Thirty-four years ago today, my parents did the best thing they could do for me. They brought my sinful, not-so-little infant body to the waters of Baptism. And they didn’t stop there. They, then, did the second best thing they could do for me (and the thing that I am learning is constantly difficult) – they continually catechized me in the Word of God.

In those waters of baptism, God joined me to the death and resurrection of Jesus (Ro. 6:3-5).

Baptism 2In those waters of my baptism, the all-consuming Flood of God condemned all that was unbelieving in me while God safely placed me in the ark of His catholic Church.

In those waters of my baptism, God led me out of slavery to sin and drowned all the evil that pursued me. Yet, I went safely through the waters.

In those waters of my baptism, God led me into His Promised Land.

In those waters of my baptism, God sent His appointed messenger, not with a burning coal to touch my lips, but with a few handfuls of water to splash on my forehead.

In those waters of my baptism, the Holy Spirit descended upon Me, and God said, “You are my beloved son.”

None of this was my own doing. It was God’s. He washed. He condemned. He delivered. He absolved. He chose. He elected. He predestined.

I was passive through it all. Check that. I was kicking and screaming and resisting.

Like Naaman, I and others often scoff at the idea that water could cleanse me of my leprosy of sin (1 Kgs. 5:1-14). However, the Scriptures repeatedly promise that it wasn’t simply water. It is water with a promise. A promise of God. God said it. Baptism saves me (1 Pe. 3:21). I can’t change it – and neither can God. His promises are sure, certain, and unchangeable.

Cross and CommunionThe best part of all of this: today, God is going to continue to make promises to me. God is going to feed me with His Body and Blood. The resurrected Body and Blood of Jesus will be placed in my mouth so I know my sins are forgiven and also that I too, like Jesus, will rise again on the Last Day.

Exodus 15:1b-18 is now my song as it is the song of all the baptized:

1 “I will sing to the Lord, for he has triumphed gloriously;

the horse and his rider he has thrown into the sea.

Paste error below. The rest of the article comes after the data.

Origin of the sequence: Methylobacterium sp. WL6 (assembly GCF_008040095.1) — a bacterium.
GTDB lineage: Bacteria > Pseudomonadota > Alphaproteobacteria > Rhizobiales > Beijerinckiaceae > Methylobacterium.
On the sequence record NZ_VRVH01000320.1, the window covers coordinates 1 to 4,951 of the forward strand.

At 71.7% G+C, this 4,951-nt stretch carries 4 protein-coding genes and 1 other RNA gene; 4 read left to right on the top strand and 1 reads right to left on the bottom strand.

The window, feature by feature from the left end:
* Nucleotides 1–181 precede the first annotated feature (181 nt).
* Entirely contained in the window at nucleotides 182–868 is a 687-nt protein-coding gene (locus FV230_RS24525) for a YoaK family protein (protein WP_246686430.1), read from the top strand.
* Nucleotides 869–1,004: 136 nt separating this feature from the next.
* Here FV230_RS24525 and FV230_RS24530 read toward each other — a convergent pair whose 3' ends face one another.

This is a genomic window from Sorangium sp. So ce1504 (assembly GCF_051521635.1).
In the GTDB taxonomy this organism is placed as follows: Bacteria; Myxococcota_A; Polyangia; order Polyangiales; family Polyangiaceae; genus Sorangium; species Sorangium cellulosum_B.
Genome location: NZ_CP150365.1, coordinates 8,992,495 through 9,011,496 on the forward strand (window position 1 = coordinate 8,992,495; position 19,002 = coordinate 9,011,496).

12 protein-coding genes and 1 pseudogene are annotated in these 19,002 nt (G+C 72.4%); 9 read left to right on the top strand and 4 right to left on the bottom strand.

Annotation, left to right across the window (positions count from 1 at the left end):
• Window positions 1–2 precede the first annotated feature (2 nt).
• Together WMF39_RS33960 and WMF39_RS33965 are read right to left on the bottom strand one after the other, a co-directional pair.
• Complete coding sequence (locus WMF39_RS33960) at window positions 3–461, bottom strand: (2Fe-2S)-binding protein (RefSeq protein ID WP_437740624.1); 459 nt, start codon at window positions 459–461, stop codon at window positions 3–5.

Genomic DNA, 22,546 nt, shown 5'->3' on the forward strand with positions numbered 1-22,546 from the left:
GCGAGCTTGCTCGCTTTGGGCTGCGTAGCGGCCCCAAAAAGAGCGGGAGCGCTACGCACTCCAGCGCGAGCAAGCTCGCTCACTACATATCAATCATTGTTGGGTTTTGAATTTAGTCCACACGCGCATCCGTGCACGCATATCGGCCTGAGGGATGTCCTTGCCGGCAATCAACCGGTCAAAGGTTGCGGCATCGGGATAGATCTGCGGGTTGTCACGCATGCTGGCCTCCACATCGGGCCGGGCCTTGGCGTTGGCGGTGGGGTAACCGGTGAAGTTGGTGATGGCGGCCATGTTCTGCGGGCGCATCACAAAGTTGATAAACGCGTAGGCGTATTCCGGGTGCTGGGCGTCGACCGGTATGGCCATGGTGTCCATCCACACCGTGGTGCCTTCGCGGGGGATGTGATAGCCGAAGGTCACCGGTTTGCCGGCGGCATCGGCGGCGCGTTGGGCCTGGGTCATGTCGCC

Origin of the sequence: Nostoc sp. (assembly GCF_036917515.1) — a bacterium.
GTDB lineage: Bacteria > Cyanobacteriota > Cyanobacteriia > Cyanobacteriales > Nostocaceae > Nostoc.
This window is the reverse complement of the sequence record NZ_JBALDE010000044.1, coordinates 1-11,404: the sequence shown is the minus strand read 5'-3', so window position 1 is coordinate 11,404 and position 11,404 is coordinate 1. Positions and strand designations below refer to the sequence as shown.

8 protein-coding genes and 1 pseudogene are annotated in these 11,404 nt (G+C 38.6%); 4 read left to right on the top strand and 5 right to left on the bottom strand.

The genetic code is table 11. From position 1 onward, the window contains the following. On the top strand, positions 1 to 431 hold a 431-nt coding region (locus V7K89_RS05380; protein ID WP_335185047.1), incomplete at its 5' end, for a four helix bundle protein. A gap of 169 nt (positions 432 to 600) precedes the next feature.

2 The Lord is my strength and my song,

and he has become my salvation;

this is my God, and I will praise him,

my father’s God, and I will exalt him.

3 The Lord is a man of war;

the Lord is his name.

4 “Pharaoh’s chariots and his host he cast into the sea,

and his chosen officers were sunk in the Red Sea.

5 The floods covered them;

they went down into the depths like a stone.

6 Your right hand, O Lord, glorious in power,

your right hand, O Lord, shatters the enemy.

7 In the greatness of your majesty you overthrow your adversaries;

you send out your fury; it consumes them like stubble.

8 At the blast of your nostrils the waters piled up;

the floods stood up in a heap;

the deeps congealed in the heart of the sea.

9 The enemy said, ‘I will pursue, I will overtake,

I will divide the spoil, my desire shall have its fill of them.

I will draw my sword; my hand shall destroy them.’

10 You blew with your wind; the sea covered them;

they sank like lead in the mighty waters.

11 “Who is like you, O Lord, among the gods?

Who is like you, majestic in holiness,

awesome in glorious deeds, doing wonders?

12 You stretched out your right hand;

the earth swallowed them.

13 “You have led in your steadfast love the people whom you have redeemed;

you have guided them by your strength to your holy abode.

14 The peoples have heard; they tremble;

pangs have seized the inhabitants of Philistia.

15 Now are the chiefs of Edom dismayed;

trembling seizes the leaders of Moab;

all the inhabitants of Canaan have melted away.

16 Terror and dread fall upon them;

because of the greatness of your arm, they are still as a stone,

till your people, O Lord, pass by,

till the people pass by whom you have purchased.

17 You will bring them in and plant them on your own mountain,

the place, O Lord, which you have made for your abode,

the sanctuary, O Lord, which your hands have established.

18 The Lord will reign forever and ever.”

Thirty-four years now, I am baptized. And for that, I praise God.